The prices of Coffee and Pepper, an inter crop in the Coffee estates of Coorg began a steep slide in January this year spooking planters in Kodagu District of Karnataka. Indresh Coovercolly has more
The drastic drop in prices of Coffee and Pepper in recent months is a worry for the growers of Kodagu district as it is the lifeline of this tiny district in South Karnataka. The districtaccounts for more than 30 percent of the nation's coffee production and 15percent of state’spepper production.
Coffee is grown in more than one lakh hectares of land inthe district withayied of 1.2 lakh tonnes per anum, whilethe pepper yield is approximately 5500 tonnes from a cultivated area of 11000 hectares. Pepper is usually grown as inter crop along with coffee.
Arabicas and Robustas
Once the coffee beans are roasted pretty much all coffee beans look the same. Actually however there are dozens of varieties – but in the cup there are essentially two that matter - Arabica and Robusta. These are the two primary types of coffee cultivated for drinking.
What's the difference between the two?
It's significant, and it's helpful to know. The two varieties differ in taste, growing conditions, price. Arabica beans tend to have a sweeter, softer taste, with tones of sugar, fruit, and berries. Their acidity is higher, with that winey taste that characterizes coffee with excellent acidity.
Robusta, however, has a stronger, harsher taste, with a grain-like overtone and peanutty aftertaste. They contain twice as much caffeine as Arabica beans, and they are generally considered to be of inferior quality compared to Arabica. Some Robustas, however, are of high quality and valued especially in espressos for their deep flavour and good crema.
Robustas, however, are easier to grow. They can grow at lower altitudes than Arabicas, and they are less vulnerable to pests and weather conditions. They produce fruit much more quickly than the Arabicas, which need several years to come to maturity, and they yield more crop per tree. Countries like Brazil and India produce both as does Kodagu District.
In the month of January 2017 a 50 kg Arabica parchment coffee bag sold at Rs 9700-9800 but today the price is down to Rs 7800. Thecountryproduces 3.5 lakh tonnes of coffee annually of which more than 70percent is being exported to foreign countries. Over the last three years, the price has held steady at around Rs 9000 to Rs 100000 per bag of 50 kg for Arabica Parchment. However it has gone down my more than Rs 2000 since January this year.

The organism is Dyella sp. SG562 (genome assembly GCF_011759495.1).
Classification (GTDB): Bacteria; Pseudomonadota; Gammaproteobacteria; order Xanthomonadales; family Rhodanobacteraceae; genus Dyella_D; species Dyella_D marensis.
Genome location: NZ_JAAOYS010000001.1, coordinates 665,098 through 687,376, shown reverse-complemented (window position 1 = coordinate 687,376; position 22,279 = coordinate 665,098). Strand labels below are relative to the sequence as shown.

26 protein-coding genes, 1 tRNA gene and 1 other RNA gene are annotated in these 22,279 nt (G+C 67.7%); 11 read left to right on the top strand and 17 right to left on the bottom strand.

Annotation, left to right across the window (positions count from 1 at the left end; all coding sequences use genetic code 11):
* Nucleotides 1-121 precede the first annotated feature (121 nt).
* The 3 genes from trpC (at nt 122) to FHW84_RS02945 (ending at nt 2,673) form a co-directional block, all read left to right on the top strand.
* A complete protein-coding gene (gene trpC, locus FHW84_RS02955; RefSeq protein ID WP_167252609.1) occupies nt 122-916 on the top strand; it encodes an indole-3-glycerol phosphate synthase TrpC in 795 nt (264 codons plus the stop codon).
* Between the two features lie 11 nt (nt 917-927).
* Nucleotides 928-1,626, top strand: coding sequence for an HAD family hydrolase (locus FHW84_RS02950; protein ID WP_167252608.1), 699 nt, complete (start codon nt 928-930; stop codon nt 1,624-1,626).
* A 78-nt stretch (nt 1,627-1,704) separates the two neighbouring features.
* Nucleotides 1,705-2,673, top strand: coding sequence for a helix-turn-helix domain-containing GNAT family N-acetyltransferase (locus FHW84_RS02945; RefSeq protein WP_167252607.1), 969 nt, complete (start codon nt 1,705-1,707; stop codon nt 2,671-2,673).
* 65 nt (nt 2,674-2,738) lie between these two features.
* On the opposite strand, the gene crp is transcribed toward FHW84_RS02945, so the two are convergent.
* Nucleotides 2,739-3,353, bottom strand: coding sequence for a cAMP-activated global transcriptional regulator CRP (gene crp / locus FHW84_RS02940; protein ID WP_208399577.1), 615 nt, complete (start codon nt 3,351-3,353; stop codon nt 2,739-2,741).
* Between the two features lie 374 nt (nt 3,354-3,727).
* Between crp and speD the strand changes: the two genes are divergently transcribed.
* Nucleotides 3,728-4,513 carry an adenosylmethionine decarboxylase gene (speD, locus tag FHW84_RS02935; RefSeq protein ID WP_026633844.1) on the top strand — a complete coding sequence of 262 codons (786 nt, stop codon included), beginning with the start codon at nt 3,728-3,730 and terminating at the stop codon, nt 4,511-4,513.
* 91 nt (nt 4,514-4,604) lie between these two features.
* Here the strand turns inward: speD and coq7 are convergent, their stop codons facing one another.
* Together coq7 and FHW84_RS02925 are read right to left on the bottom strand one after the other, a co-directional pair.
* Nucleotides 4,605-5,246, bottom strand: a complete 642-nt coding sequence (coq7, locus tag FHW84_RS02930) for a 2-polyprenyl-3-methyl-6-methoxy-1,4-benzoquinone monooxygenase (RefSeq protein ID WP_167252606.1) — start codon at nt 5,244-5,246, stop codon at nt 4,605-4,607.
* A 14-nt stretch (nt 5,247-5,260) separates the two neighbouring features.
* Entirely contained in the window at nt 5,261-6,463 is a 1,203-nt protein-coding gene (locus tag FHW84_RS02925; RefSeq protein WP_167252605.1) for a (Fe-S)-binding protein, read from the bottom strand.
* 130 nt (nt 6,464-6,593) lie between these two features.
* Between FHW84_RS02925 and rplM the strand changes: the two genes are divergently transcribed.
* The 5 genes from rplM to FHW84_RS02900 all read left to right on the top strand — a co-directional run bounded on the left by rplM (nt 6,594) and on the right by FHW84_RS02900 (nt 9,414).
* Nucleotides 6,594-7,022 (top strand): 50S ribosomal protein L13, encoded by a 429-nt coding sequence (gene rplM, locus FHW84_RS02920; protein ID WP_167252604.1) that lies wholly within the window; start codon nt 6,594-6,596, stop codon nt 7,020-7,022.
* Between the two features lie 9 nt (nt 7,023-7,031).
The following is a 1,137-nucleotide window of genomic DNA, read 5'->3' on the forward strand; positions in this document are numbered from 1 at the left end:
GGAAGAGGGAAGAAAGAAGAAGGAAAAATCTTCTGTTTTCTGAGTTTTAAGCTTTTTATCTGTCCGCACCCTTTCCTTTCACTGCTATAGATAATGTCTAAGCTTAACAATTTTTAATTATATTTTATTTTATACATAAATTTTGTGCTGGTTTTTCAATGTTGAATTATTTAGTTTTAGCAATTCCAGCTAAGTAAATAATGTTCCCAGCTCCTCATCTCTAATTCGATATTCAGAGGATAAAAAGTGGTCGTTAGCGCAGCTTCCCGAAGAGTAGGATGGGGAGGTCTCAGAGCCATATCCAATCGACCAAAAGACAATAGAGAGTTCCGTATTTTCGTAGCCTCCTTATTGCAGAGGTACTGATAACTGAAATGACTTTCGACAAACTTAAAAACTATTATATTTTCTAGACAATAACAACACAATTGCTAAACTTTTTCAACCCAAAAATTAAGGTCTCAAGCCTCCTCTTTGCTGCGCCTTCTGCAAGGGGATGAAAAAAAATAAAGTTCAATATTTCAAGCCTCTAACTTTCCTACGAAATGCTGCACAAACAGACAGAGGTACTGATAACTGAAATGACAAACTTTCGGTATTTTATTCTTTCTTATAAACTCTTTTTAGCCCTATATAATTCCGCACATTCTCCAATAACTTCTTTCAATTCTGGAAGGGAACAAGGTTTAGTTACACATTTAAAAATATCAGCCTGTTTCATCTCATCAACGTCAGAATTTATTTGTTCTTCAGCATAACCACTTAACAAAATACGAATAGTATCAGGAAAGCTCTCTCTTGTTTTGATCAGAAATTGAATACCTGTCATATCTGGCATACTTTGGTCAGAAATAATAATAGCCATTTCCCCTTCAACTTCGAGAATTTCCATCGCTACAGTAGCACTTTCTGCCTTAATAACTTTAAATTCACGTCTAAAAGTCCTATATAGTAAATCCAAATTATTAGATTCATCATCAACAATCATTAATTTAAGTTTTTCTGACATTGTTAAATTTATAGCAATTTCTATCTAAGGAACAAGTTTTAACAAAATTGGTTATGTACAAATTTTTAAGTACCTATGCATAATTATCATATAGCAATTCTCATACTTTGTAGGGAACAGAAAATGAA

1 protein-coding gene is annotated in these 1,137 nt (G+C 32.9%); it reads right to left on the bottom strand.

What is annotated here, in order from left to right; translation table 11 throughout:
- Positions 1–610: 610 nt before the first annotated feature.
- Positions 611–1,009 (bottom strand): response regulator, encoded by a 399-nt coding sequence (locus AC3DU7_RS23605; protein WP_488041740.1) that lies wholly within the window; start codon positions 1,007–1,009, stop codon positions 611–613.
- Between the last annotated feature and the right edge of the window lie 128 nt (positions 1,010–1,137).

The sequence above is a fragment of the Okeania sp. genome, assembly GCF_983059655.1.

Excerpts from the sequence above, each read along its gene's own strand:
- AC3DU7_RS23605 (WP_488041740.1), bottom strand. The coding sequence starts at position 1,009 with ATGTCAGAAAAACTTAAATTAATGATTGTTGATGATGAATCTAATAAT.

Coffee trader Rajiv Kushalappa had this to say: The price of Arabica has dropped more compared toRobusta owing to variations in the International market. He said Robustaparchment fetches Rs 6500 per 50 kg bag currently (early May) compared to Rs: 7000 in January this year.
Pepper is additional income for coffee growers. This popular spice which fetched nearly Rs 800 per Kg in the retail market last year has also declined. However this year might be disappointing as the wholesale price has declined to Rs 460 from Rs 580 per kilogram prevailing two months ago.
A progressive coffee grower of Takeri in Somwarpet taluk, B BSathishtold this reporter for a couple of years now pepper was a boon for Kodagu Coffee growers, but this year, the slide in prices is adding to the woes of the planters already suffering the effects of alack of rainfall and disease.
Market sources indicate that Pepper is around Rs 300 per kgin Vietnam and exporters opt to buy from there. The sources also indicated that of the country's total pepper production of 52,000 tonnes, Karnataka produces 40% and of this, more than 60 percent is consumed locally. Consequently the impact of the price slide is limited.
Market experts says that growers should not panic about pricefluctuations as the price drop is temporary and prices will go up.They advised growersto sell their coffee and pepper stocks in instalments.
Effect on the retail market
Retail consumers will however not get the benefit of the slide in Coffee prices or for that matter pepper prices immediately. It takes a fortnight for them to take effect – the mechanism is complicated. The price of the Coffee for the retail market is dependent on the rates at the auction at the Coffee Board in Bengaluru. Benefit of lower prices cannot be passed on to the consumer unless the prices are stable for more than 15 days say the Coffee Board officials.Also, the coffee retailed is a blend of Coffee and Chicory and this will have its own effect on prices according to the Coffee Board Officials.